October 24 2012 at 2:24 PM Report abuse rate up rate down Reply
1 reply to onebluebrick's comment

And you seem to forget a few things:

1) driver's license
2) auto registration/license/tags, annual
3) annual safety inspection
4) minimum required liability auto insurance
5) upkeep/maintenance, as needed (other than gas, oil, other fluids)
6) gasoline / oil changes

If you are lucky, getting 'into' a junker won;t cost more than those six items; minimum insurance seems to run about $40 / month *if you believe the TV ads*

October 25 2012 at 11:13 AM Report abuse rate up rate down

People better start thinking of how to move their money offshore. With the national debt closing in on the 22 trillion dollar mark America will go under at that point. The only way Obama can save us is to "federalize" everyones retirement accounts and redistribute the funds they will have taken from you. Then you will be at the mercy of your government and they will give you only what they think you need. Mark my is going to happen.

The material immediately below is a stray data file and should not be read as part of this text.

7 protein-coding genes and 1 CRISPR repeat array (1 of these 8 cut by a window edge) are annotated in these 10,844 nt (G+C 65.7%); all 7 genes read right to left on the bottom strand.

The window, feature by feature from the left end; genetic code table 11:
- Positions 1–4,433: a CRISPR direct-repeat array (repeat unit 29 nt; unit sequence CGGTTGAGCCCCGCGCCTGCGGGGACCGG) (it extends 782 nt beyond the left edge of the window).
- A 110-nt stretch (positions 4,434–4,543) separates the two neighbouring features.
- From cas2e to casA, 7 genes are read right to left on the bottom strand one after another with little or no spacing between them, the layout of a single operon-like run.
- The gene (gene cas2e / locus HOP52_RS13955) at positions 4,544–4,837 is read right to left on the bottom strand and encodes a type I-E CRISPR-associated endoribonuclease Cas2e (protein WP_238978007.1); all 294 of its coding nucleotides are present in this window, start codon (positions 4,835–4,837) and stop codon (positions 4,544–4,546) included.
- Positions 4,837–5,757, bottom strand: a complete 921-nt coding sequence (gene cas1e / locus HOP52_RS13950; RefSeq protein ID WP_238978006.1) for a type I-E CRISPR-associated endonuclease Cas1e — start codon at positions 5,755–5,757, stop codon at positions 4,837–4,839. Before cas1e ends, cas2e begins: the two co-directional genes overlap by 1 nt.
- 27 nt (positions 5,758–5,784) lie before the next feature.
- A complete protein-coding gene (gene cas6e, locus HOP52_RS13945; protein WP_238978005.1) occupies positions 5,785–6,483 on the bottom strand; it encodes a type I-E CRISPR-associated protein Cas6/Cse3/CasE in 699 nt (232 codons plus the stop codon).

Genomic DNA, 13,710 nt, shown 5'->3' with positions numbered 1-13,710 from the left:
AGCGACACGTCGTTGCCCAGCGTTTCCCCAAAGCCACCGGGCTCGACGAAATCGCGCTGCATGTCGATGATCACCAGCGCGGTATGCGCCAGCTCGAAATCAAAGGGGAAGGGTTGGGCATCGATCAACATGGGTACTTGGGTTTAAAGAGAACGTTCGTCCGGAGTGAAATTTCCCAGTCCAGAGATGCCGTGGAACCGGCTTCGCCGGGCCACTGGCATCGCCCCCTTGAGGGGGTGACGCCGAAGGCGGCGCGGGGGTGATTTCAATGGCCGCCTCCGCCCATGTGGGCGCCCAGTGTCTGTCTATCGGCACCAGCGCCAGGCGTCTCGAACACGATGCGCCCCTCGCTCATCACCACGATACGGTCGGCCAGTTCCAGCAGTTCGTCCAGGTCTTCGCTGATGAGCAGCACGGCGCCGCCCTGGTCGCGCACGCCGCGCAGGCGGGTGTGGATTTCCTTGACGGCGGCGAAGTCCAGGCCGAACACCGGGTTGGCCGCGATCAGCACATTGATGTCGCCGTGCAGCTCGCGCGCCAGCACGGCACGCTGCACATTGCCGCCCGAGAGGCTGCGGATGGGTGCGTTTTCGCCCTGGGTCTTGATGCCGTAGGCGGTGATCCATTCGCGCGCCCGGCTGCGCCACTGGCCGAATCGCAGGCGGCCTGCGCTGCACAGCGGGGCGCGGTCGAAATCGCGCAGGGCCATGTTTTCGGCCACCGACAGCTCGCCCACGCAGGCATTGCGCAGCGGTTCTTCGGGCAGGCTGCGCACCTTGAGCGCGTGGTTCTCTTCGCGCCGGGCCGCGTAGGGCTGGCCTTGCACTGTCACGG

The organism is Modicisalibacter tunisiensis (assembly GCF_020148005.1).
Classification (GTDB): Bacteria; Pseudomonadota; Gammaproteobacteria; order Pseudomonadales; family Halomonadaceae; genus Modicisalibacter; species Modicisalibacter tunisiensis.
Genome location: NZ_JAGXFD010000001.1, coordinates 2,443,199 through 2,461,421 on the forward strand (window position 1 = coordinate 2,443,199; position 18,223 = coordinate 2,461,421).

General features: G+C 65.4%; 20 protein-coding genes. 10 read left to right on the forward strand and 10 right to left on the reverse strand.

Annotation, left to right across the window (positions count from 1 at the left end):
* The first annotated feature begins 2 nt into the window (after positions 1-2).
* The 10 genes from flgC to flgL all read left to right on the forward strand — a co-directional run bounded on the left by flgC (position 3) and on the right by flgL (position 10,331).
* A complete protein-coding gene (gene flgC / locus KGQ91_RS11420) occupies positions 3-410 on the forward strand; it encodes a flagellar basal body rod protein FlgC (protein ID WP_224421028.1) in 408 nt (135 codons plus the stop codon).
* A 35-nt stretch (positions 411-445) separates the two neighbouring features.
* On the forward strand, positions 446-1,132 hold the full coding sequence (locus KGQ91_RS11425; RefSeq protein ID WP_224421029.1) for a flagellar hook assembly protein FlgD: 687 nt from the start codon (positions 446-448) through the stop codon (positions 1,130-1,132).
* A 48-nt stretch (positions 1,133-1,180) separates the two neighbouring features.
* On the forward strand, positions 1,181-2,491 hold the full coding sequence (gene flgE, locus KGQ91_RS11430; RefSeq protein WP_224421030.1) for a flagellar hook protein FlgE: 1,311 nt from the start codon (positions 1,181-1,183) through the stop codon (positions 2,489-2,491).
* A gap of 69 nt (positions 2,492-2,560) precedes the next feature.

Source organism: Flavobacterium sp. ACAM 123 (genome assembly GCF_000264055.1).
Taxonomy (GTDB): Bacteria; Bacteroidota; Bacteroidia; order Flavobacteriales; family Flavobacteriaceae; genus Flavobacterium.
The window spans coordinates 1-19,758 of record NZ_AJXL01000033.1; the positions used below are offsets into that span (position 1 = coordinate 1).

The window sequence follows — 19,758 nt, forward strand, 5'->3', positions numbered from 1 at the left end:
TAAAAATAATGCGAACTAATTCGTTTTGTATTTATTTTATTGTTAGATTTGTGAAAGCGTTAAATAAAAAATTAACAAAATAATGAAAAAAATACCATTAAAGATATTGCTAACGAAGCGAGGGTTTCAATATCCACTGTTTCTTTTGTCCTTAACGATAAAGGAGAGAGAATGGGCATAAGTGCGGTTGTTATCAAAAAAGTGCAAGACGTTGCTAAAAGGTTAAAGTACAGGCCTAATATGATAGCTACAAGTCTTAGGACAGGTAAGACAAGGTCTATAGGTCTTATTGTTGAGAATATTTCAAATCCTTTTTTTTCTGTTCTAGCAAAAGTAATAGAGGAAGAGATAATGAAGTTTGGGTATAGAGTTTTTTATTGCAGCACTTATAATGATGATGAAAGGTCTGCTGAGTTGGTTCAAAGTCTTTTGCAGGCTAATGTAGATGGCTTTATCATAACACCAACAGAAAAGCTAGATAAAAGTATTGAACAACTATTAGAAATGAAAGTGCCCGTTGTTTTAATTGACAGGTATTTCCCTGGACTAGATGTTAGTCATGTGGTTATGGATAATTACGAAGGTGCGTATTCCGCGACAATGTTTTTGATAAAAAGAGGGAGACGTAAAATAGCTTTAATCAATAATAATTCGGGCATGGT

October 23 2012 at 10:01 PM Report abuse +1 rate up rate down Reply
2 replies to Jay's comment

YOu should change your name to Joy.

October 24 2012 at 2:25 PM Report abuse rate up rate down Reply

that's what people want, right? redistribution.
that why they elected him, right? redistribution of your money.
and you are no patriot if you move your money offshore, right?
vote Romney/Ryan.

October 24 2012 at 4:06 PM Report abuse rate up rate down Reply

when are we going to force congress and all government employees to buy their own IRAs and pay into the social security system instead of what they have now?

October 23 2012 at 4:22 PM Report abuse +2 rate up rate down Reply
1 reply to scottee's comment